Mackerel (さば) – I have always loved the way mackerel is marinated in Japanese cuisine, and that acidity/sweetness balance tonight was just…

Clam shell (はまぐり) – a very big clam nicely butterflied. I’m not really used to having hamaguri sushi, so perhaps this was the best simply by default. Then again, maybe not…

Sardine (いわし) – we joked about the “hairs” that we found on our sushi, but the truth is I love sardines in any shape or form. This was just… wow!

Sea urchin (うに) – good raw sea urchin would be sweet to the taste and be soft and velvety in your mouth. This one simply liquefied in my mouth. If this weren’t the best uni sushi I have ever had, it would certainly be number two. Magical and heavenly.

Baby scallops (こばしら) – I love it when Japanese chefs use kobashira, as they are just very different from regular scallops texture-wise.

Salmon roe (いくら) – this is my favorite sushi from childhood, and done impeccably tonight. Perfectly seasoned, and membranes popped with the right amount of pressure.

Sea eel (あなご) – what a beautiful piece of conger eel! Soft, velvety and melt-in-your-mouth, with deliciously sweet tare (たれ) dripping from it.

Egg (たまご) – always the best way to finish up. Velvety and springy sponge cake-like.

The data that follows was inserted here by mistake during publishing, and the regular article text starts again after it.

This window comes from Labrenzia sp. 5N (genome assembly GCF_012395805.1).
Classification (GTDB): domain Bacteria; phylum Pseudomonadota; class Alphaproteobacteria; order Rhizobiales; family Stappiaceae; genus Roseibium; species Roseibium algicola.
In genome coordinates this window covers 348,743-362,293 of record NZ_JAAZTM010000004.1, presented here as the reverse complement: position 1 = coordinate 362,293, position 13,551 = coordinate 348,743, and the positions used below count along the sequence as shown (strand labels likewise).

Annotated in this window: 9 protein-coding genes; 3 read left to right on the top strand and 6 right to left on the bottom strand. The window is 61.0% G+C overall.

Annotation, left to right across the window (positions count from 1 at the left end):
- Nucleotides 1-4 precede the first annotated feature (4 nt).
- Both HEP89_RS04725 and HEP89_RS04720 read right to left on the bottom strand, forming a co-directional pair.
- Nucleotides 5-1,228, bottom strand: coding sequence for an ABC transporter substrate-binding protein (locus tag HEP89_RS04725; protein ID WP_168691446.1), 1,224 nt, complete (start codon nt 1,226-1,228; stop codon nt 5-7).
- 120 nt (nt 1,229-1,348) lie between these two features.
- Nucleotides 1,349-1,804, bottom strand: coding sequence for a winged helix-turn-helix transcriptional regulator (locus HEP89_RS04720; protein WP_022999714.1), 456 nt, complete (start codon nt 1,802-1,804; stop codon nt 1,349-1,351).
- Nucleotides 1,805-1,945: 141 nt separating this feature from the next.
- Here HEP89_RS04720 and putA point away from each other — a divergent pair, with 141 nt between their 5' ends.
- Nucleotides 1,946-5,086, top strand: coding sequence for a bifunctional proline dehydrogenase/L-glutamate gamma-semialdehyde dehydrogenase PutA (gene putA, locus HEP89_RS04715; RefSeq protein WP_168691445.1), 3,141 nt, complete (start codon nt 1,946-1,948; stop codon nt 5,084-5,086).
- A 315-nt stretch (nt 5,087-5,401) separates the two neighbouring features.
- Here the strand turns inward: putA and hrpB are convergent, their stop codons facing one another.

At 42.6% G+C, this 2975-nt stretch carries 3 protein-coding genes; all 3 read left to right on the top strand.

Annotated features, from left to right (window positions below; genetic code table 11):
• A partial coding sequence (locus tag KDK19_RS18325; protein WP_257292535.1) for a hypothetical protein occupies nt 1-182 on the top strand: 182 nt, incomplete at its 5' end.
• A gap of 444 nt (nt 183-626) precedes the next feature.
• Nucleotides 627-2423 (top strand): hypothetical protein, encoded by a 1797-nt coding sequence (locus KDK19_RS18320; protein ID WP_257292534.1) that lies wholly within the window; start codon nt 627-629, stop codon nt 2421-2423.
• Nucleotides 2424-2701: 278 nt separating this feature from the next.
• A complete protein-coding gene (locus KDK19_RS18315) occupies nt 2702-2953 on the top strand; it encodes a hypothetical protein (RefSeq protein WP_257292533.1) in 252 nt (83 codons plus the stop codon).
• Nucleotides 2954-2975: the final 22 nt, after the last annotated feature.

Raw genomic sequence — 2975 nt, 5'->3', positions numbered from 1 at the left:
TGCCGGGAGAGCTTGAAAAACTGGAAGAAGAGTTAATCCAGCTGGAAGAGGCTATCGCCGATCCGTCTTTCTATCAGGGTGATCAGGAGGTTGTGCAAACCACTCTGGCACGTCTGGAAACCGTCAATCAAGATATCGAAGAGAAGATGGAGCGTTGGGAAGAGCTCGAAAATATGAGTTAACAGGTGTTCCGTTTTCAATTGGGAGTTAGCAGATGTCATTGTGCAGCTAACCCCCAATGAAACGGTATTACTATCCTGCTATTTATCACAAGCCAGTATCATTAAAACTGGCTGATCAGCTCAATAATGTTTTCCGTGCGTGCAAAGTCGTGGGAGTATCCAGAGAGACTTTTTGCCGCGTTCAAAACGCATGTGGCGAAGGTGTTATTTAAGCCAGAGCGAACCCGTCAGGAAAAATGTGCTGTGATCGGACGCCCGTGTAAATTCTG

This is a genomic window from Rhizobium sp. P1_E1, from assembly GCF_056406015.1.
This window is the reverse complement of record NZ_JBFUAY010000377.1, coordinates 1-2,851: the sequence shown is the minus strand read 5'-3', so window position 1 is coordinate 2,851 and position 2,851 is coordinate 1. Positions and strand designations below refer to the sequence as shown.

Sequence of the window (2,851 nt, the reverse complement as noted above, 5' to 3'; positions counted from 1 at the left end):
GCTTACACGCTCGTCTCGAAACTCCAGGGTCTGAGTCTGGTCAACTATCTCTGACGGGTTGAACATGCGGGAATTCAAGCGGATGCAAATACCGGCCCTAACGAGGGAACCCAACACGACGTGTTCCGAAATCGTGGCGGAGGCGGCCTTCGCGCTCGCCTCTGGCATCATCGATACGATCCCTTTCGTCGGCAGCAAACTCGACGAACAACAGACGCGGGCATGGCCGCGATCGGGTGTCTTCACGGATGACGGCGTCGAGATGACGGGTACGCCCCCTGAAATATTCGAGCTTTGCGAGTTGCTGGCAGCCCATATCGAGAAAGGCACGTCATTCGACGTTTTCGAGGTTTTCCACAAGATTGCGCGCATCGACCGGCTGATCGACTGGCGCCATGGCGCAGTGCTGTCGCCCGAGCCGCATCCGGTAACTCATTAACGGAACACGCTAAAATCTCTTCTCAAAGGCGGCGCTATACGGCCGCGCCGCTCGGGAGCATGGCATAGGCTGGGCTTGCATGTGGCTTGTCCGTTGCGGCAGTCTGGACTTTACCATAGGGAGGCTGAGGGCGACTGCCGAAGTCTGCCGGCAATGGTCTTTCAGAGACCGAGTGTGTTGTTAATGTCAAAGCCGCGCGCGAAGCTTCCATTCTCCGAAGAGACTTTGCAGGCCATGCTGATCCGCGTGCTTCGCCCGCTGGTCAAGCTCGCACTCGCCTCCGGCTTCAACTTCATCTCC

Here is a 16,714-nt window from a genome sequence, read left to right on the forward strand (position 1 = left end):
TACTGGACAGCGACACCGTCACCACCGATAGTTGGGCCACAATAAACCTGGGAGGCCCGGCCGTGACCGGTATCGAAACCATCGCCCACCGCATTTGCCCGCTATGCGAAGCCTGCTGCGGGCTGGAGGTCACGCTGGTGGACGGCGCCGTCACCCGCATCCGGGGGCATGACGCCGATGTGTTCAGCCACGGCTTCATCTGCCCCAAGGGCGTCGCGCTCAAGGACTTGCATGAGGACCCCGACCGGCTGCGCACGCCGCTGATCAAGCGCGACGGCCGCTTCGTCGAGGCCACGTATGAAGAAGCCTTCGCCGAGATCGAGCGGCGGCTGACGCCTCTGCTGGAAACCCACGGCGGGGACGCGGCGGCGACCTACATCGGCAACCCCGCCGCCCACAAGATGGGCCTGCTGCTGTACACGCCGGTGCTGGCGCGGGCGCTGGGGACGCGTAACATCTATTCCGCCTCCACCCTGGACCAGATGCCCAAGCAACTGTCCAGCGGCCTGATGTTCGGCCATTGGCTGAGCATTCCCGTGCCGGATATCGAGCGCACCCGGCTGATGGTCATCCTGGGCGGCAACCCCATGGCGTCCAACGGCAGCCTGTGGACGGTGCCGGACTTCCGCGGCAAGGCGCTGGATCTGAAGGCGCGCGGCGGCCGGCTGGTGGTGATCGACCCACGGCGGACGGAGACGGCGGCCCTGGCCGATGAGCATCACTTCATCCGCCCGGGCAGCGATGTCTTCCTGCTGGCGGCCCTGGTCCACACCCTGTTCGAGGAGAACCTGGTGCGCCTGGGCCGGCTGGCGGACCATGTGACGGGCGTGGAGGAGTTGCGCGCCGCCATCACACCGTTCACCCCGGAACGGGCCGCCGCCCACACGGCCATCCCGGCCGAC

By now we were very full, after 20 pieces of sushi with reasonably sized balls of rice. But there was always gonna be room for a little more… so I went after some of the most magical pieces this evening in hopes of a second climax.

Cockle shell (とりがい) – just as magical at the first piece I had. The reflection from the glistening surface was simply gorgeous.

Squid (すみいか) – although many dismiss squid as a lowly, cheap piece of sushi, a good piece of ika can be magical, too. This was definitely worth repeating.

Sea urchin (うに) – my third and last piece of 追加 would have to be that sea urchin that turned out to be liquid gold, quite literally.

When we could eat no longer, we moved to one of the tables on the side and took our after-dinner fruit.  Not surprisingly, we were given a slice of Japanese musk melon (マスクメロン), which was so incredibly ripe that the juice came out with the lightest touch.  Really sweet and delicious.

When we were finally ready to leave, we asked for the obligatory group photo with Jiro - who is very used to this by now.  I went out the door of the restaurant and immediately headed for the group of stools outside Birdland, as I didn't want to put my bag and jacket on the ground.  That's when Jiro chided me for my poor manners - again - as he didn't want to hear any complaints from the Birdland people.  Strike three.

But Jiro softened up in the end, put his arms around us and smiled for the photos.  I was happy.  I rarely took photos with chefs - didn't even get one with Ferran at elBulli - but this was one time where I was happy to play the tourist.  Yattaaaaaa!!!

A few final words...